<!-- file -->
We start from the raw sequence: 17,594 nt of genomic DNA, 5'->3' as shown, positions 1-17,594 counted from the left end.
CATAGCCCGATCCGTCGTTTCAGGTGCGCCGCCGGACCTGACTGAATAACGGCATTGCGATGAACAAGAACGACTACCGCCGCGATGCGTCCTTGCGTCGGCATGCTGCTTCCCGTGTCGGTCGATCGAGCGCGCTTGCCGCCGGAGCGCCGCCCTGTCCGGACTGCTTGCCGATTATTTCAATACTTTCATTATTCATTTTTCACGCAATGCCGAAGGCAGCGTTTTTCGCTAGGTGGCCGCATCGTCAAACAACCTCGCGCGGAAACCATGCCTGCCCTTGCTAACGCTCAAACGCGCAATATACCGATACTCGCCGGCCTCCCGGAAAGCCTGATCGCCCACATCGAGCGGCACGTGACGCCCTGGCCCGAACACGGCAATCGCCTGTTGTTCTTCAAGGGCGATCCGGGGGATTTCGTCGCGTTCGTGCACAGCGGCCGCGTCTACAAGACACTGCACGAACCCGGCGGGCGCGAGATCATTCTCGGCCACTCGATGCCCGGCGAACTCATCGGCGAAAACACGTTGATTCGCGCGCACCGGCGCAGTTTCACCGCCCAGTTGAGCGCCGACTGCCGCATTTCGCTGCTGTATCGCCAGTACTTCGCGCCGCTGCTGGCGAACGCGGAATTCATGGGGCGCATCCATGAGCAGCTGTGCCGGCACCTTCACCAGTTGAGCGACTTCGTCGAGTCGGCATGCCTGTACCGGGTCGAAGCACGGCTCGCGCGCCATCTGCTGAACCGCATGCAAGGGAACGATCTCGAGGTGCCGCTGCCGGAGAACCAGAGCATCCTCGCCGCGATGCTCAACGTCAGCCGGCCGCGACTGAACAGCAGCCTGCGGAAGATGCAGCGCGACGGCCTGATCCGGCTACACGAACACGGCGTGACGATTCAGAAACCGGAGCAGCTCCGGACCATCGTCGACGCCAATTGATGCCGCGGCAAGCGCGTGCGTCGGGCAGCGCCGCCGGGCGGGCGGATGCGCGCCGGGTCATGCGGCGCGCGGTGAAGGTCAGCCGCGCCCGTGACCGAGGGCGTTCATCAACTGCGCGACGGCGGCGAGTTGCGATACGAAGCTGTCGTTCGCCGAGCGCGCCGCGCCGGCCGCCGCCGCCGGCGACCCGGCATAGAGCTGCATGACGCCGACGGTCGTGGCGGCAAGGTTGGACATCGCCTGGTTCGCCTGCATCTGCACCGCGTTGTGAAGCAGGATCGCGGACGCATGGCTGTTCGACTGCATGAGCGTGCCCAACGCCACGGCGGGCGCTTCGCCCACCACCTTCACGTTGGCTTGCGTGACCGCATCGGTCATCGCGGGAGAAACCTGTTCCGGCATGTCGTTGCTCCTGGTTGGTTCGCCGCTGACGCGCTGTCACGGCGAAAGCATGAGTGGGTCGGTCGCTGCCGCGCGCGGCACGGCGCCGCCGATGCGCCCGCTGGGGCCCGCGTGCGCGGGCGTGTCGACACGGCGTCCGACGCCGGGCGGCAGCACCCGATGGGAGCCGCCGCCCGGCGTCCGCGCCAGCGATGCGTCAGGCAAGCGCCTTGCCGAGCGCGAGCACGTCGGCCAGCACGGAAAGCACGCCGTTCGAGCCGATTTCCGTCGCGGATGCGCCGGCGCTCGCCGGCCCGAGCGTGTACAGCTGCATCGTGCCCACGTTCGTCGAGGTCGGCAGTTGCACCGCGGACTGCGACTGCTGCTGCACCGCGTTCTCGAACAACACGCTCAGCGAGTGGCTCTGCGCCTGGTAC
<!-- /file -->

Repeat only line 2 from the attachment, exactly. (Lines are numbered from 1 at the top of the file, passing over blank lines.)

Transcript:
CATAGCCCGATCCGTCGTTTCAGGTGCGCCGCCGGACCTGACTGAATAACGGCATTGCGATGAACAAGAACGACTACCGCCGCGATGCGTCCTTGCGTCGGCATGCTGCTTCCCGTGTCGGTCGATCGAGCGCGCTTGCCGCCGGAGCGCCGCCCTGTCCGGACTGCTTGCCGATTATTTCAATACTTTCATTATTCATTTTTCACGCAATGCCGAAGGCAGCGTTTTTCGCTAGGTGGCCGCATCGTCAAACAACCTCGCGCGGAAACCATGCCTGCCCTTGCTAACGCTCAAACGCGCAATATACCGATACTCGCCGGCCTCCCGGAAAGCCTGATCGCCCACATCGAGCGGCACGTGACGCCCTGGCCCGAACACGGCAATCGCCTGTTGTTCTTCAAGGGCGATCCGGGGGATTTCGTCGCGTTCGTGCACAGCGGCCGCGTCTACAAGACACTGCACGAACCCGGCGGGCGCGAGATCATTCTCGGCCACTCGATGCCCGGCGAACTCATCGGCGAAAACACGTTGATTCGCGCGCACCGGCGCAGTTTCACCGCCCAGTTGAGCGCCGACTGCCGCATTTCGCTGCTGTATCGCCAGTACTTCGCGCCGCTGCTGGCGAACGCGGAATTCATGGGGCGCATCCATGAGCAGCTGTGCCGGCACCTTCACCAGTTGAGCGACTTCGTCGAGTCGGCATGCCTGTACCGGGTCGAAGCACGGCTCGCGCGCCATCTGCTGAACCGCATGCAAGGGAACGATCTCGAGGTGCCGCTGCCGGAGAACCAGAGCATCCTCGCCGCGATGCTCAACGTCAGCCGGCCGCGACTGAACAGCAGCCTGCGGAAGATGCAGCGCGACGGCCTGATCCGGCTACACGAACACGGCGTGACGATTCAGAAACCGGAGCAGCTCCGGACCATCGTCGACGCCAATTGATGCCGCGGCAAGCGCGTGCGTCGGGCAGCGCCGCCGGGCGGGCGGATGCGCGCCGGGTCATGCGGCGCGCGGTGAAGGTCAGCCGCGCCCGTGACCGAGGGCGTTCATCAACTGCGCGACGGCGGCGAGTTGCGATACGAAGCTGTCGTTCGCCGAGCGCGCCGCGCCGGCCGCCGCCGCCGGCGACCCGGCATAGAGCTGCATGACGCCGACGGTCGTGGCGGCAAGGTTGGACATCGCCTGGTTCGCCTGCATCTGCACCGCGTTGTGAAGCAGGATCGCGGACGCATGGCTGTTCGACTGCATGAGCGTGCCCAACGCCACGGCGGGCGCTTCGCCCACCACCTTCACGTTGGCTTGCGTGACCGCATCGGTCATCGCGGGAGAAACCTGTTCCGGCATGTCGTTGCTCCTGGTTGGTTCGCCGCTGACGCGCTGTCACGGCGAAAGCATGAGTGGGTCGGTCGCTGCCGCGCGCGGCACGGCGCCGCCGATGCGCCCGCTGGGGCCCGCGTGCGCGGGCGTGTCGACACGGCGTCCGACGCCGGGCGGCAGCACCCGATGGGAGCCGCCGCCCGGCGTCCGCGCCAGCGATGCGTCAGGCAAGCGCCTTGCCGAGCGCGAGCACGTCGGCCAGCACGGAAAGCACGCCGTTCGAGCCGATTTCCGTCGCGGATGCGCCGGCGCTCGCCGGCCCGAGCGTGTACAGCTGCATCGTGCCCACGTTCGTCGAGGTCGGCAGTTGCACCGCGGACTGCGACTGCTGCTGCACCGCGTTCTCGAACAACACGCTCAGCGAGTGGCTCTGCGCCTGGTAC